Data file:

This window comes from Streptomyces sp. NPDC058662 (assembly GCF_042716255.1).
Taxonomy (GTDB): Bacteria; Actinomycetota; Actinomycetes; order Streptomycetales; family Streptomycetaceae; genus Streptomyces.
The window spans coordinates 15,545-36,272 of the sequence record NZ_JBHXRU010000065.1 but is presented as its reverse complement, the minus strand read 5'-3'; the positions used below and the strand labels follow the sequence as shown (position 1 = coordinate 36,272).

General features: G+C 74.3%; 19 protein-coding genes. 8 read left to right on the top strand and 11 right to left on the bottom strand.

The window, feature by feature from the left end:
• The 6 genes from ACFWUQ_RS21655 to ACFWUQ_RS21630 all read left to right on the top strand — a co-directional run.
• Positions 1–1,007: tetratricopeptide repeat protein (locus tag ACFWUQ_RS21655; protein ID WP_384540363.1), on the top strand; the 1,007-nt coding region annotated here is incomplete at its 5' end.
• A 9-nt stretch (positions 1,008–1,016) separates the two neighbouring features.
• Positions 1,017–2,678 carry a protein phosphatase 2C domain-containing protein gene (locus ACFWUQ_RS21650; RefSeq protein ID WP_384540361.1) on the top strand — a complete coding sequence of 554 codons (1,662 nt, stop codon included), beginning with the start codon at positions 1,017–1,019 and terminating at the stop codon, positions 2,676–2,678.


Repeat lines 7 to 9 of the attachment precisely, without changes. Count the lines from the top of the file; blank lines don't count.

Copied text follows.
• Positions 1–1,007: tetratricopeptide repeat protein (locus tag ACFWUQ_RS21655; protein ID WP_384540363.1), on the top strand; the 1,007-nt coding region annotated here is incomplete at its 5' end.
• A 9-nt stretch (positions 1,008–1,016) separates the two neighbouring features.
• Positions 1,017–2,678 carry a protein phosphatase 2C domain-containing protein gene (locus ACFWUQ_RS21650; RefSeq protein ID WP_384540361.1) on the top strand — a complete coding sequence of 554 codons (1,662 nt, stop codon included), beginning with the start codon at positions 1,017–1,019 and terminating at the stop codon, positions 2,676–2,678.